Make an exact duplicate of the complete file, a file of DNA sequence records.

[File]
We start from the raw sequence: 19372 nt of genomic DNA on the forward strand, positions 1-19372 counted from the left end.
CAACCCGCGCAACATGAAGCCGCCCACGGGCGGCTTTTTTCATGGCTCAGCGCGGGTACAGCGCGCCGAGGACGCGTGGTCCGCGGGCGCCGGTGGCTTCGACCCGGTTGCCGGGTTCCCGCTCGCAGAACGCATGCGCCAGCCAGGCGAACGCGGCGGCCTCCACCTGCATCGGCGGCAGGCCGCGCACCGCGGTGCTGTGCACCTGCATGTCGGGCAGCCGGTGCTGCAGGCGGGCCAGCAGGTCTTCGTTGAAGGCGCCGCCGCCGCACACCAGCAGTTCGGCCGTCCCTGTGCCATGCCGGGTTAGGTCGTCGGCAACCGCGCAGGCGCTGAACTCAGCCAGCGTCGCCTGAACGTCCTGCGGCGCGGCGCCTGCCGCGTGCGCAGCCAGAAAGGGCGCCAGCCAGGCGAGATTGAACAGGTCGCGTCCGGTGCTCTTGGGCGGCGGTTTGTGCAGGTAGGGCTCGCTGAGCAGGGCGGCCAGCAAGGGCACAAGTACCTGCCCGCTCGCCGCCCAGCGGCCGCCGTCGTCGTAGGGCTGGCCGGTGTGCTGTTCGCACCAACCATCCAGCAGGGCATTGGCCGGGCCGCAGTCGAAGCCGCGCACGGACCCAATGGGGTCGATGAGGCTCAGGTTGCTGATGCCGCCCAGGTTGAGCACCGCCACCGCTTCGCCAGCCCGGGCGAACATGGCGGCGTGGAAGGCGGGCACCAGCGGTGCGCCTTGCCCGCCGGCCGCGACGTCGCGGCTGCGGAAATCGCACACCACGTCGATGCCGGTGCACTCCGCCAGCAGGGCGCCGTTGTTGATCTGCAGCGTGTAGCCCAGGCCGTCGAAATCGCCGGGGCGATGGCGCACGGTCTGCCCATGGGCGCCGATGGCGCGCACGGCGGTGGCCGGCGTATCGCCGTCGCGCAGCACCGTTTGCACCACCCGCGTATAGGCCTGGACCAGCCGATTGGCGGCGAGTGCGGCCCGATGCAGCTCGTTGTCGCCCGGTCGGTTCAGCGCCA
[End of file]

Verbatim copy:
We start from the raw sequence: 19372 nt of genomic DNA on the forward strand, positions 1-19372 counted from the left end.
CAACCCGCGCAACATGAAGCCGCCCACGGGCGGCTTTTTTCATGGCTCAGCGCGGGTACAGCGCGCCGAGGACGCGTGGTCCGCGGGCGCCGGTGGCTTCGACCCGGTTGCCGGGTTCCCGCTCGCAGAACGCATGCGCCAGCCAGGCGAACGCGGCGGCCTCCACCTGCATCGGCGGCAGGCCGCGCACCGCGGTGCTGTGCACCTGCATGTCGGGCAGCCGGTGCTGCAGGCGGGCCAGCAGGTCTTCGTTGAAGGCGCCGCCGCCGCACACCAGCAGTTCGGCCGTCCCTGTGCCATGCCGGGTTAGGTCGTCGGCAACCGCGCAGGCGCTGAACTCAGCCAGCGTCGCCTGAACGTCCTGCGGCGCGGCGCCTGCCGCGTGCGCAGCCAGAAAGGGCGCCAGCCAGGCGAGATTGAACAGGTCGCGTCCGGTGCTCTTGGGCGGCGGTTTGTGCAGGTAGGGCTCGCTGAGCAGGGCGGCCAGCAAGGGCACAAGTACCTGCCCGCTCGCCGCCCAGCGGCCGCCGTCGTCGTAGGGCTGGCCGGTGTGCTGTTCGCACCAACCATCCAGCAGGGCATTGGCCGGGCCGCAGTCGAAGCCGCGCACGGACCCAATGGGGTCGATGAGGCTCAGGTTGCTGATGCCGCCCAGGTTGAGCACCGCCACCGCTTCGCCAGCCCGGGCGAACATGGCGGCGTGGAAGGCGGGCACCAGCGGTGCGCCTTGCCCGCCGGCCGCGACGTCGCGGCTGCGGAAATCGCACACCACGTCGATGCCGGTGCACTCCGCCAGCAGGGCGCCGTTGTTGATCTGCAGCGTGTAGCCCAGGCCGTCGAAATCGCCGGGGCGATGGCGCACGGTCTGCCCATGGGCGCCGATGGCGCGCACGGCGGTGGCCGGCGTATCGCCGTCGCGCAGCACCGTTTGCACCACCCGCGTATAGGCCTGGACCAGCCGATTGGCGGCGAGTGCGGCCCGATGCAGCTCGTTGTCGCCCGGTCGGTTCAGCGCCA